John Landon writes:
Everyone keeps talking about complex systems, and models,but if you present
one for history, it suddenly seems mystical, which it isn't. It's just a
I've read a bit of your website. As far as I can tell the eonic
effect is something like this: around 3000 BC some important stuff
happens, then around 600 BC some more important stuff happens and then around
1800 AD some more important stuff happens. Hence, there is a 2400
year cycle of important stuff.
What I don't see is a lot of evidence. I see statements
like "We call the period from the fall of the
Roman Empire until modern times a ‘middle age’. This ‘middleness’ is a clue to
how we in fact take our own history, not quite sure why, although we can see
that the source of this earlier world lies in the onset of the classical age,
many centuries before. This era rose to a height that was never matched until
What is meant by "height". In any sense I can think of, 12th or 13th
century European civilization was a more advanced civilization than was
ancient Rome. I would say the same for Islamic civilization in the ninth
or tenth centuries (the very middle of the "dark ages").
The big issue raised is the simultaneity of various religious movements
around 600 BC. We have the Hebrew prophets
Elijah (ca 850) Isaiah (ca. 745) Jeremiah (627) and Daniel (586)
followed by the appearance of Zoroastrianism (598), Taoism (571) Buddhism
(534) Confucianism (529) and Jainsim (527).
On the surface, the "sudden" appearance of all these new religions where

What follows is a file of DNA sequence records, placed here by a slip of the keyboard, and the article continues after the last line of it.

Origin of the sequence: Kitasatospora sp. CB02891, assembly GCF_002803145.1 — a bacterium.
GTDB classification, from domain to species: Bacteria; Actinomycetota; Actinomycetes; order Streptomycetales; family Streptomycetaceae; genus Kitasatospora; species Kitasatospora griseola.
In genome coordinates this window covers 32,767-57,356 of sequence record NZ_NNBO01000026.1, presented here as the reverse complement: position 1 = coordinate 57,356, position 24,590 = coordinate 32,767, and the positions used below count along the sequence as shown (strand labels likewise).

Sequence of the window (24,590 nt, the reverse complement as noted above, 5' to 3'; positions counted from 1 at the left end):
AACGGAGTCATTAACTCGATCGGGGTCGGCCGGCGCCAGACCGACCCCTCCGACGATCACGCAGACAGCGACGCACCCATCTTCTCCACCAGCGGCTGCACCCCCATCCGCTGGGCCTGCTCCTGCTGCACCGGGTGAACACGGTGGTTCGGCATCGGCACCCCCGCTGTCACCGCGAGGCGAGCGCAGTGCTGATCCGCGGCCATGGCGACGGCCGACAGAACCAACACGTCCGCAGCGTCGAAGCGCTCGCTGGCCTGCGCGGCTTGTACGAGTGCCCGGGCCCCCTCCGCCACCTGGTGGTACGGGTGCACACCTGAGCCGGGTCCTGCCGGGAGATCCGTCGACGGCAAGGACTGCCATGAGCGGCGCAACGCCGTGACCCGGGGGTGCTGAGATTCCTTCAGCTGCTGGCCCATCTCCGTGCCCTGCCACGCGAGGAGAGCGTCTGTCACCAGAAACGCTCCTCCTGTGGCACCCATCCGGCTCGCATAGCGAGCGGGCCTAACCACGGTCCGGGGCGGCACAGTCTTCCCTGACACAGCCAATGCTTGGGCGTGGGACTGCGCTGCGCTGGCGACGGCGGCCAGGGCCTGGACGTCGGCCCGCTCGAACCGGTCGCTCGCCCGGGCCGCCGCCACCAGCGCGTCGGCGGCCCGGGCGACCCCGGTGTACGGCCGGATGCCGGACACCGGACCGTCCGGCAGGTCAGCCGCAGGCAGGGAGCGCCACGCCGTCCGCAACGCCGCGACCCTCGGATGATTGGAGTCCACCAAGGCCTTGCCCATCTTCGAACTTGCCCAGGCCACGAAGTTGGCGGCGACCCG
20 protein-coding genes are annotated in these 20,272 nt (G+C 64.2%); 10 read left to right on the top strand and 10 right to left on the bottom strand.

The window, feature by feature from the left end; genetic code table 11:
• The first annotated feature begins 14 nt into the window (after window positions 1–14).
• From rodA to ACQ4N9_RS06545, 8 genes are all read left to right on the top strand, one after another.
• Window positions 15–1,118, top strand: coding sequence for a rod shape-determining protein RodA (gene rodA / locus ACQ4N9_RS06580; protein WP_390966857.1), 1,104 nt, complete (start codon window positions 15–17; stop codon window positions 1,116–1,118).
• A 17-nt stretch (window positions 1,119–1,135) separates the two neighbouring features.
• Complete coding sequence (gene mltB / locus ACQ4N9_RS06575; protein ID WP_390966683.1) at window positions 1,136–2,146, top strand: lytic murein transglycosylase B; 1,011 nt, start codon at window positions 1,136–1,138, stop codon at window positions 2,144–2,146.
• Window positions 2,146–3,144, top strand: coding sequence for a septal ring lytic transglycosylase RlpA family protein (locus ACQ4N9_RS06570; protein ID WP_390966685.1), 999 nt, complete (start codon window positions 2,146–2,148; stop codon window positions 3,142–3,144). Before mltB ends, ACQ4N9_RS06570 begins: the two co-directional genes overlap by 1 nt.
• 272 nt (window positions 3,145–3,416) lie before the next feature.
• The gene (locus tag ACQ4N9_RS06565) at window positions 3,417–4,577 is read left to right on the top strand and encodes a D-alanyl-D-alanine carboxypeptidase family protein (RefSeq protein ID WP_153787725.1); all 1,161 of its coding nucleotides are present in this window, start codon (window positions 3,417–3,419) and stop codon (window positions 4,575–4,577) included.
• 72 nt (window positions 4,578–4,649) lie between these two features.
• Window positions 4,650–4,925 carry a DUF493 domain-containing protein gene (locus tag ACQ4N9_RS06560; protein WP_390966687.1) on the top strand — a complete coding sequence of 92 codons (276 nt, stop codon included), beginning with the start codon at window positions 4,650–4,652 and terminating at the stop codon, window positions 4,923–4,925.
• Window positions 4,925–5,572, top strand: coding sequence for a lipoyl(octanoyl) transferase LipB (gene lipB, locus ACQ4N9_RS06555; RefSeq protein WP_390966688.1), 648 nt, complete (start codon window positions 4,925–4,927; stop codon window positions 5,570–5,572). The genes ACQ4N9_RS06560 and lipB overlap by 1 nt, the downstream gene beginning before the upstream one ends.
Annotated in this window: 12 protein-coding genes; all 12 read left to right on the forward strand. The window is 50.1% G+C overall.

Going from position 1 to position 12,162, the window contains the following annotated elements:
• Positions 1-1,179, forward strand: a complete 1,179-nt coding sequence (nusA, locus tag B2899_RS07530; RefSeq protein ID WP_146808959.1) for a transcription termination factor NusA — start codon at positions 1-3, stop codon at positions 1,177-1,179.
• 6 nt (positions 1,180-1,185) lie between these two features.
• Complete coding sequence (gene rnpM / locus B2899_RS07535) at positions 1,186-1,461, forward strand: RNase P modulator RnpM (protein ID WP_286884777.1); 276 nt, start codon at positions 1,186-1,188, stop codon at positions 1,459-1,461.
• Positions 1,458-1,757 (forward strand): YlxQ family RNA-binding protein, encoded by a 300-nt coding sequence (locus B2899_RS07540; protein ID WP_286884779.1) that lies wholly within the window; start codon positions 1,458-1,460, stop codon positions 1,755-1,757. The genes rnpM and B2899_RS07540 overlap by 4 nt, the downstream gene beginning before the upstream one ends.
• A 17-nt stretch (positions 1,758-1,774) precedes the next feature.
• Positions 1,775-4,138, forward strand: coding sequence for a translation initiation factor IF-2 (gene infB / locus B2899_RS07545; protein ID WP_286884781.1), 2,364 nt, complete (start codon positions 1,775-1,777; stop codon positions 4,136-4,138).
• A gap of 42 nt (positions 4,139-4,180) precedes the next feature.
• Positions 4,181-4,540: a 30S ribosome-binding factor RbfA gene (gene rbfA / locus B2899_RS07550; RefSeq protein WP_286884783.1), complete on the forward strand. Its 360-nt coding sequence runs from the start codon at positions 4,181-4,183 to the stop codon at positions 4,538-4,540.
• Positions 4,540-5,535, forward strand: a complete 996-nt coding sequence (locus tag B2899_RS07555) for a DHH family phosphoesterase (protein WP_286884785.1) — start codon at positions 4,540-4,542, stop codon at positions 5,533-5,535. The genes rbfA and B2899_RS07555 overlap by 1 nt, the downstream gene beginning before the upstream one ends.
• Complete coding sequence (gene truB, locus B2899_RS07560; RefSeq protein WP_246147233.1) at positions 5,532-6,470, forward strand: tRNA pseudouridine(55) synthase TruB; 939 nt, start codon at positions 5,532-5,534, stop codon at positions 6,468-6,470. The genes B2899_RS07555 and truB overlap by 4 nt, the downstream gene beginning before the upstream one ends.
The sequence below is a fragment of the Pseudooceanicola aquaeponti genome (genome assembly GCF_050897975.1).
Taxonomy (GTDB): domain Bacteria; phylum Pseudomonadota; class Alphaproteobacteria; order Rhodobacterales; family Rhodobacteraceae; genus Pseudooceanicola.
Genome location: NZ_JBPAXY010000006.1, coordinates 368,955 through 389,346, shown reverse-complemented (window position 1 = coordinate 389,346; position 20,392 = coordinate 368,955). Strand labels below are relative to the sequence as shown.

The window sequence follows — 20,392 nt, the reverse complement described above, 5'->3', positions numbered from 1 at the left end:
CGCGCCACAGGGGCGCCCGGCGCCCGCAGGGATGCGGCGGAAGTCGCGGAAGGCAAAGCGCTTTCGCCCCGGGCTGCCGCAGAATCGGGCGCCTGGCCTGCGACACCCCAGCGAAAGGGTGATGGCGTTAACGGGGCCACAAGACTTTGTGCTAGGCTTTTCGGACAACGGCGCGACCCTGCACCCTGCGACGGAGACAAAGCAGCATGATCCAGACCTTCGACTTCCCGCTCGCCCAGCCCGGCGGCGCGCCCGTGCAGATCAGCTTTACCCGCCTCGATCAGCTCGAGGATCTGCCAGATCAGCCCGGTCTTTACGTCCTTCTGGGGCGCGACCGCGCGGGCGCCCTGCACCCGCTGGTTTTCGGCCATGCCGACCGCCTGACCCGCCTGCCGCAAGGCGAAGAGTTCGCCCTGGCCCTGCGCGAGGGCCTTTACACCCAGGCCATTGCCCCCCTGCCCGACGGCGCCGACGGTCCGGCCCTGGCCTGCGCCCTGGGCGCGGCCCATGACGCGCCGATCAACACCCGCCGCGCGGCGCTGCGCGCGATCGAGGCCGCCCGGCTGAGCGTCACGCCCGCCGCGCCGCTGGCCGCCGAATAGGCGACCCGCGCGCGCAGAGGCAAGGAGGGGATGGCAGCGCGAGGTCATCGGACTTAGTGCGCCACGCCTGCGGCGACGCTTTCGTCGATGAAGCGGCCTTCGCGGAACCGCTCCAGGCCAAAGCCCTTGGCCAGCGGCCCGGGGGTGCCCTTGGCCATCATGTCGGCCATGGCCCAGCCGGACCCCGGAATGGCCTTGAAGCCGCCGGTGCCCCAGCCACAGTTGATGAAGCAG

few were seen before seems impressive--like something speical is
happening. But we have to consider the "sampling issue" before we come to
such a conclusion. Consider this figure
It shows the plot of "generational frequency" of two kinds of events. In
black are shown the number of "unrest events" (revolts, riots, uprisings civil
wars etc.) per moving 25-year period. In red are shown the frequence of
relgious events like those listed above per 25 year period. Ignore the
osicillations, just focus on the general levels.
Clearly evident is a big red spike right around 600 BC. This is your
eonic effect. But look at the black line. It also rises around 600
BC. The reason why it rises is I can't find many dated events for the
period much before 700 BC. In fact, relative to black events, the
number of red events was higher before 700 BC than it was after. In other
words, perhaps the only reason why more religious things seem to have started
happening then is because we know more about what happened then than what
happened in the previous centuries.